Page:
Shareholders push DuPont on worker safety, not $130 billion merger

By | 2018-01-22T20:29:43+00:00 April 29th, 2016|0 Comments

There was an amazing scene this week at the annual meeting of DuPont shareholders. The reporting by Jeff Mordock of the The News-Journal made me feel like I was in the room witnessing it for myself.

Mordock writes:

“DuPont Co.’s safety record – not its upcoming $130 billion merger with The Dow Chemical Co. – was the focus of shareholder’s ire at the company’s annual meeting in New York City Wednesday. Not one shareholder asked DuPont CEO Ed Breen a question about the merger…Instead, shareholders grilled Breen about recent deaths at DuPont plants, including that of four workers killed at its LaPorte, Texas, facility in November 2014.”

The shareholders included Roy Reed an employee at that DuPont LaPorte plant. He held photos of Wade Baker, 60, Manuel Tisnado, 48, Robert Tisnado, 39, and Crystle Wise, 53 who were the victims of the company’s defective safety program.  Reed is also president of Local 900 of the International Chemical Workers Union Council (ICWUC) in LaPorte, TX.

Ken Henley, an attorney representing the International Brotherhood of DuPont Workers (IBDW) also addressed the DuPont CEO and board of directors. Mordock reports what Henley told the Board about its distorted priorities:

“The [Board’s] safety committee met a grand total of two times in 2015. In contrast, the [Board’s] compensation program met 11 times.”

At least two shareholder groups had more than just talk planned for the meeting. The IBDW introduced a resolution to create an employee advisory position. The person’s role would be bringing safety concerns directly to the DuPont board of directors. The United Steelworkers had a more modest proposal. They wanted the board to report back to shareholders at the next annual meeting on specific steps taken by the company to address safety hazards at its facilities.  Both proposals were defeated.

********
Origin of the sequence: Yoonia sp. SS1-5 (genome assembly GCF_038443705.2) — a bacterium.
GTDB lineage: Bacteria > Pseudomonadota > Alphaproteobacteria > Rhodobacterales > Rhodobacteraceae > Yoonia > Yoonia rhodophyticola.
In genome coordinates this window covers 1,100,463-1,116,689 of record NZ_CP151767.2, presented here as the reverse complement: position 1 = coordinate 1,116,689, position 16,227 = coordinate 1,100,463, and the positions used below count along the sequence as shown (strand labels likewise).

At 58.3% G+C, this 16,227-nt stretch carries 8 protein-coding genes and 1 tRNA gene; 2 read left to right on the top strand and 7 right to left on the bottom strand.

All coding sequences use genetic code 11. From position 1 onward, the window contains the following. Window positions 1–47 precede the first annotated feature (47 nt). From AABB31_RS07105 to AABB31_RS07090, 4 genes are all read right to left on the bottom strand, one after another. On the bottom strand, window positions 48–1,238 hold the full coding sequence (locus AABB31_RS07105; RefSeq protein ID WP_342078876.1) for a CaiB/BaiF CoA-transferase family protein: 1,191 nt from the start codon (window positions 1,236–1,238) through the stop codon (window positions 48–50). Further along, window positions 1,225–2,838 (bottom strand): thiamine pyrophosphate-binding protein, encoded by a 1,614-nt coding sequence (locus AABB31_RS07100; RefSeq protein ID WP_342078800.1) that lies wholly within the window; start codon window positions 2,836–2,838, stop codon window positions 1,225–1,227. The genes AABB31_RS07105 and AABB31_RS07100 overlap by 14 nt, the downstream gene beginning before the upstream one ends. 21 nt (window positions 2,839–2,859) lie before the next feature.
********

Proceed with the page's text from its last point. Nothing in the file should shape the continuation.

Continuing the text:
John Morawetz with the ICWUC  told Mordock why he was at the shareholders’ meeting. Mordock writes:

“… to represent those who couldn’t be here,’ a reference to the four deceased. LaPorte workers. He said he was not surprised the proposals were defeated, but hoped the company would revisit the ideas at a later date.”

Roy Reed, John Morawetz, and the others representing DuPont workers were participating in company’s shareholder meeting at the most opportune time. Across the globe and in cities throughout the U.S., workers, labor unions, health professionals, and safety advocates were commemorating Worker Memorial Day. More than a hundred events that took place this week in the US are listed here and at least another hundred are listed here.  The DuPont shareholder’s meeting was every bit a Worker Memorial Day event.


About the Author:

Celeste Monforton, DrPH, MPH
Celeste Monforton is a fellow in the Collegium Ramazzini; a lecturer at Texas State University; and professorial lecturer at the Milken Institute School of Public Health at George Washington University. She receives funding from the Public Welfare Foundation.

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